Jason Baird, 28, plants a kiss on the forehead of Ichiban, a 4-month-old Chesapeake Bay Retriever and service dog in-training. Baird suffers from Post Traumatic Stress Disorder as a result of his 2007 deployment to the coast of Somalia with the United States Navy. Baird says his PTSD had reached a point where he could not sleep for 2-3 days at a time and was self-medicating with alcohol. In mid-2008, Baird started training with one of his other dogs and his life has improved tenfold. Recently, Baird was denied entry to a local gun store because Ichiban was by his side.
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Telegram photo / Hannah Potes

Jason Baird, 28, plants a kiss on the forehead of Ichiban, a 4-month-old Chesapeake Bay Retriever and service dog in-training. Baird suffers from Post Traumatic Stress Disorder as a result of his 2007 deployment to the coast of Somalia with the United States Navy. Baird says his PTSD had reached a point where he could not sleep for 2-3 days at a time and was self-medicating with alcohol. In mid-2008, Baird started training with one of his other dogs and his life has improved tenfold. Recently, Baird was denied entry to a local gun store because Ichiban was by his side.

Veteran, gun store owner at odds over dog

By John Henderson

Staff Writer

7 Comments | Leave a Comment

A veteran is alleging that a local gun shop owner discriminated against him by refusing to allow his service dog that helps him cope with post traumatic stress disorder into the business. The owner of Down Range at 1210 Home Depot Plaza disputes the claim.

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Comments

Puppy in store.

"PTSD comes in the form of night terrors, anxiety, insomnia, and hypervigiliance." I am truly sympathic to your plight, but to be to the point of the symptoms you describe are somewhat alarming when it comes to having guns readily available, and of course, the most of us do not live with the daily symptoms that you described. I have seen "service dogs" for veterans which were small "lap" dogs used for this purpose, in psrticular a Yorkie, who was decked out in full service vest indicating that he was a service dog and on the job, (full grown). I have never heard of a puppy being given full status as a service dog until they have passed all areas of training and then put to work with their vet. As I said, not making light of your condition, but the circumstances of the animal are somewhat strange. A service dog would not relieve himself in a store or anywhere other than the proper place to "go".

Reply

Having a gun isn't the issue--especially since it wasn't for him. Even if it was, each case of PTSD is different. My husband's service dog in training, under NC law, is allowed to go anywhere a certified service dog can go. His dog didn't defecate in the store--the owner had an issue with another customer who allowed his dog to do so. Furthermore, there is no requirement for a vest or harness as long as ID is visible (and it was via a tag attached to his leash. I really recommend folks to research psychiatric service dogs--not emotional support dogs (which have no protection under state or ADA regulations).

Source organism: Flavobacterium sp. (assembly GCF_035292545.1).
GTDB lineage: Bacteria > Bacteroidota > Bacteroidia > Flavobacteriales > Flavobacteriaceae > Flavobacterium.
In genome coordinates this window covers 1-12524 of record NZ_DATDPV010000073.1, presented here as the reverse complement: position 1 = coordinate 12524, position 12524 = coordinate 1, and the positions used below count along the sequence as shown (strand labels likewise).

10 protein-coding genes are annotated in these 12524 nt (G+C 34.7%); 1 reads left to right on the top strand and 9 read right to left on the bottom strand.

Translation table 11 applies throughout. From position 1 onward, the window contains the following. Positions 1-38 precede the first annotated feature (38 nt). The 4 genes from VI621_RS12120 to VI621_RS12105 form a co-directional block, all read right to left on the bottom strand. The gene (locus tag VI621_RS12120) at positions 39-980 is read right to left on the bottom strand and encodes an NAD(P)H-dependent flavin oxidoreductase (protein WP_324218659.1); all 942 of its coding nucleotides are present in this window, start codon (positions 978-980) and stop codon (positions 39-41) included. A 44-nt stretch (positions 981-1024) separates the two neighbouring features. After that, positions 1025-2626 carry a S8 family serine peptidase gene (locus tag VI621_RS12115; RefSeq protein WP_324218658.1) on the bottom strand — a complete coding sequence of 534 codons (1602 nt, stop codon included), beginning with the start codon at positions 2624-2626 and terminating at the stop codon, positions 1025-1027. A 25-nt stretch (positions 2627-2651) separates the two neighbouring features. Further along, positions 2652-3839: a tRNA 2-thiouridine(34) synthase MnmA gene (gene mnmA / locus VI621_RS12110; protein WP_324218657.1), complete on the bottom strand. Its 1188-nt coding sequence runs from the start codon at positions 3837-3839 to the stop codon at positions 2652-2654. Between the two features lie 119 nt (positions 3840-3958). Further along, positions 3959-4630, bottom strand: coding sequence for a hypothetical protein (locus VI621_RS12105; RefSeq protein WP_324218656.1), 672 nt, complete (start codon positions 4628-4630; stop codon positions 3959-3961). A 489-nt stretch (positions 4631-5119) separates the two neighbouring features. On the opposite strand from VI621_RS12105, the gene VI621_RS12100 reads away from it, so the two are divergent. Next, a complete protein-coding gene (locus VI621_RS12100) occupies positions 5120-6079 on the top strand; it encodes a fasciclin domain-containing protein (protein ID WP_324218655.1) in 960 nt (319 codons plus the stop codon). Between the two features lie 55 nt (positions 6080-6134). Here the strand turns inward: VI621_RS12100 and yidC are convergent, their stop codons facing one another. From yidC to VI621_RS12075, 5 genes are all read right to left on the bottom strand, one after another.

PTSD and Guns

My husband (the veteran mentioned) was looking at a gun for his mom, and I was going to inquire about concealed carry classes for myself. (Just to clarify). Also, keep in mind that PTSD takes MANY forms. PTSD doesn't mean you're crazy or unstable or can't use firearms. Many times, PTSD comes in the form of night terrors, anxiety, insomnia, and hypervigiliance. Just a thought.

The Wife

Did any of you ever stop to think the firearm purchase may have been for the wife?

Really

He has PTSD but this doesnt mean he has give up his entire life. Dont know about you but Shooting my gun helps me relieve stress. Stoping what you love because of a set back or dissorder doesnt make you stronger. It makes you weak and eventaully even more sick. I suffer from haterockymountitis but I still live and work here. The problem is we have a disorder for everything and if we keep stressing telling people they are sick and shouldnt be doing things they love.....they will eventually believe it themselves and become even more sick. Do what you love vet and the gun store be ashamed. Bet I go elsewhere!

Veteran

I am the spouse of a Veteran suffering from the same disorder & as gherring mentioned .... I'm more concerned that he was in the store to possibly purchase a gun then the fact that the dog was not allowed.

PTSD

Just a thought, if the gentleman (the veteran) has an emotional disorder so severe that he requires a service dog why is he trying to buy a gun? To me the issue is not the dog, but the fact that someone with an admitted emotional disorder is in a gun shop attempting to make a purchase.

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